What Saxophone Players Can Learn from Snoop Dogg
I love Cannonball Adderley and Sonny Rollins.
But instead of writing yet another article for an audience of sax players about a sax player, I thought I’d hop on over to the side of the hippity-hop, since sometimes the best way to drive a point home is to look at the subject matter from the outside in.
Lesson #1: Distinctive Tone
More than any other wind instrument, the saxophone allows for the greatest degree of variation in tone. To think that David Sanborn and Paul Desmond both played the same instrument boggles the mind.
Now anyone who’s ever turned on the radio or TV set more than 3 times, whether they like it or not, Snoop’s voice is utterly unmistakable. Of course, we can’t say the same for the myriad of other rappers out there. Laid back yet highly focused, the Dogg has most certainly marked his territory when it comes to vocal sound. And if you’re looking to create an exceptional career as a profesional saxperson, then the same is expected of you.
Sure there are a gaggle of Michael Brecker clones coming out of universities each year – but how many of them ever will go down in history as leading voices on their instrument?
Lesson #2: Time Feel
One of my favorite qualities of Snoop Dogg’s rapping is his rhythmic concept. He raps quite a bit behind the beat, bringing to mind the amazing time feel of Dexter Gordon. Dexter used to play so far back that you often thought he was going to fall off the edge. Snoop’s rhythmic approach is similar, so perhaps they were kindred spirits in the laid-back West Coast groove.
Whether you feel like playing behind, in lockstep with, or even ahead of the beat, the ability to lock into a groove with drum-like consistency is one of those skills necessary to become a master. We sax players often do have a tendency to focus on the flurries of notes which we’re able to easily rattle off (unlike our brass counterparts). But when you combine those killer chops with a rock-solid rhythmic feel, then you become unstoppable.
Lesson #3: Versatility
To work as a professional sax player, besides playing soprano, alto, tenor, and bari at one time or another, there’s also the flutes and clarinets to learn as well. Some of us even end up in the double-reed world. On top of that we need to be able to meld into the sax section of a big band, rock out at wedding gigs, burn over the changes in a jazz quartet, pipe-out etudes, and the list goes on for miles.
Likewise, Snoop Dogg can be found doing things once foreign to him, such as singing (albeit, often with the auto-tune) on many of his records. One of his recent tunes titled “Sensual Seduction” is completely ridiculous, but nonetheless features Snoop singing through almost the entire tune. He’s performed with a heavy metal band doing a Metallica cover and even did some bubblegum pop with Katy Perry.
On top of all of that, Snoop has made (questionable) films, launched a clothing line, and coached his son’s football team.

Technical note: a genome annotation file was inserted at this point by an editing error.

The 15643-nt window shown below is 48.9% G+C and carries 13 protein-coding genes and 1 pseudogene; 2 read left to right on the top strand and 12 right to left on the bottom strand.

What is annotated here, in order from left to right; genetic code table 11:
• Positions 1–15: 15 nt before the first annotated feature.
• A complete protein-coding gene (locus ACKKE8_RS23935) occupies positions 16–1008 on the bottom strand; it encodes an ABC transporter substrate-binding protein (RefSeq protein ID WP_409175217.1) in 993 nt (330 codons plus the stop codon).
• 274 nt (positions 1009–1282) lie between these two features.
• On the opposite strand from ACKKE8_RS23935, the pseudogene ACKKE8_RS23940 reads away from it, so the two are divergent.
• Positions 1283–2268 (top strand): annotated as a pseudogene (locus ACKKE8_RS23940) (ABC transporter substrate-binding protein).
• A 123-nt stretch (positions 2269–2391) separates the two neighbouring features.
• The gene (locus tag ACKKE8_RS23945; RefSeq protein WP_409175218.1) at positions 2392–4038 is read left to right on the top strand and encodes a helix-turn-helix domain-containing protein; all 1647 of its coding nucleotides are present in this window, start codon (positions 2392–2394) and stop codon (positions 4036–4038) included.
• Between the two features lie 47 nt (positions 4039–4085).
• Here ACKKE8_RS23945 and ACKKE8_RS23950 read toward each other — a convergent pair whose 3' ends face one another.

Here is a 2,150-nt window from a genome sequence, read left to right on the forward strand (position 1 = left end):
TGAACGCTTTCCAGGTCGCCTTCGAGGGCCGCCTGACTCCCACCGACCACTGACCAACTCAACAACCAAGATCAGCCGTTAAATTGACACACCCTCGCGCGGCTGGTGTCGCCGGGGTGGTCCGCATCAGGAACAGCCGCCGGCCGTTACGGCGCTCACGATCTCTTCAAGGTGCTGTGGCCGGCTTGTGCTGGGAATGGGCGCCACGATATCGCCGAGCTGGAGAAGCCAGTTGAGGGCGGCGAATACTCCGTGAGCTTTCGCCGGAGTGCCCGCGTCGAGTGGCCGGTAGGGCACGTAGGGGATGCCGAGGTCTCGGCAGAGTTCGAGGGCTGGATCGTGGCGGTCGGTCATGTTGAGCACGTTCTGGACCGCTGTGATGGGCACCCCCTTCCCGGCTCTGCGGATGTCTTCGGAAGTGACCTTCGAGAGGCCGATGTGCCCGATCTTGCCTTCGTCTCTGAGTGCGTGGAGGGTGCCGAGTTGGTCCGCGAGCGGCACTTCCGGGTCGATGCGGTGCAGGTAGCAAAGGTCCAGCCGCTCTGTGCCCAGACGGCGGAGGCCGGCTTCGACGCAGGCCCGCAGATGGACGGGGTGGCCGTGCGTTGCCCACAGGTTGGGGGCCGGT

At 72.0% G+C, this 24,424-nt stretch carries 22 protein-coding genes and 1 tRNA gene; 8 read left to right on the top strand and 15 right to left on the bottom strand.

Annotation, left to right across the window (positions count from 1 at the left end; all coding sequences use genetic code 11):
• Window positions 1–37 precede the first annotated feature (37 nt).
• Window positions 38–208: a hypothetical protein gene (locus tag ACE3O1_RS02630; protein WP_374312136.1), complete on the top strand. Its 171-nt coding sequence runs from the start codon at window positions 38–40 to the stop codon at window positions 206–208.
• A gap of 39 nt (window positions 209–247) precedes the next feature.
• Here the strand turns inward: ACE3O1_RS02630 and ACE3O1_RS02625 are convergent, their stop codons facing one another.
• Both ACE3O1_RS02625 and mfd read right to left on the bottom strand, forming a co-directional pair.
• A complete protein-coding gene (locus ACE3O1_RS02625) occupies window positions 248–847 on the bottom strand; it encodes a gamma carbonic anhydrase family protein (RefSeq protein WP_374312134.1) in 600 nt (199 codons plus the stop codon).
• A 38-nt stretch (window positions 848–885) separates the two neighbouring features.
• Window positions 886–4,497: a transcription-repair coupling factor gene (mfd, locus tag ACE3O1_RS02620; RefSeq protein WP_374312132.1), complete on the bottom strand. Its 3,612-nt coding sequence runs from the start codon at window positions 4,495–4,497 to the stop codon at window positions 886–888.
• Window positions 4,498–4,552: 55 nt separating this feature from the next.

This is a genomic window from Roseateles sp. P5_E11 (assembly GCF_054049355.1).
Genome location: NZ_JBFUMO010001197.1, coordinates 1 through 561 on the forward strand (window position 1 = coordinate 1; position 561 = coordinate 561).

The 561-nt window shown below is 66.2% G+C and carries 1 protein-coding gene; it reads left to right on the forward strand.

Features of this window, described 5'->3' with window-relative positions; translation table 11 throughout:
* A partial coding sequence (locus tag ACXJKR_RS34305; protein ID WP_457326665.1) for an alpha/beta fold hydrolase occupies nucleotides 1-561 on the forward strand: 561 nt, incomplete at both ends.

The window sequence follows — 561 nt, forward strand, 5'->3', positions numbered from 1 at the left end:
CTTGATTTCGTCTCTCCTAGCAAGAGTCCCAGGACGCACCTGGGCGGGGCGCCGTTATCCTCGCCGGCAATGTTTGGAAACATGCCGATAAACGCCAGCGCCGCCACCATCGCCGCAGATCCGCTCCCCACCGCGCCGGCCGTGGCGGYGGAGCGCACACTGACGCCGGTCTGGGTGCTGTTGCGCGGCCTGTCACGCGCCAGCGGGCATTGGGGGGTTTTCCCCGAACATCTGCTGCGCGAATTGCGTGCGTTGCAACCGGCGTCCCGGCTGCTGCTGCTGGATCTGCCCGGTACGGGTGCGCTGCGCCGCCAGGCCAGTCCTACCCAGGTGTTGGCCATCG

So next time you want to moan about having to learn all of these instruments and musical styles…well, you can still moan, because that stuff is hard!
Drop it Like it’s Hot
While many of us thumb our noses at any music that wasn’t created by someone familiar with a Db13 #9/F or Alexander Glazunov, there is a lot we can learn from folks whose music has put smiles on the faces of millions around the world.
With all of those musical skills in the old toolbelt, what are you doing to get folks grinnin’ and groovin’?
November 12, 2010 @ 7:52 am
Hey man, nice article. Good advice.
November 12, 2010 @ 9:28 am
Thanks Evan, so glad you were open-minded enough to enjoy it!
December 1, 2010 @ 1:45 pm
The stuff you’re saying in the article does make sense, especially the part about tone. The versatility thing is a bit of stretch in my opinion. Doubling on instruments is something within music. Football and rapping are a bit apart. Seems like you’re a fan of Snoop?
December 1, 2010 @ 5:06 pm
Well, the stuff about versatility was a bit tongue-in-cheek, but compared to other rappers, he does experiment with (pitch corrected) signing and styles of music more than most. The football part was just me having some fun with it.
While rap isn’t my favorite music on the planet, you’re right, I do like Snoop, mostly for his laid back style and clever lyrics.
December 9, 2011 @ 1:54 pm
What a refreshing point of view! I remember the first time I heard Snoop, back in about ’92 or ’93. I was immediately struck by how distinctive he sounded, and particularly, his rhythmic trademark. A true original! The take home point here to me is to pursue our authentic self expression, whether on saxophone, or in life in general. To quote Monk, “A man’s a genius just for looking like himself.” Snoop fits in well with that description. Thanks, Doron.
December 9, 2011 @ 10:24 pm
Hey Bill, so glad you liked it! For us instrumentalists in particular, it’s easy to let our authentic voices get lost in the quest to “sound good,” so this article is a little reminder to myself to, as we say in the hood (HA!), “keep it real.”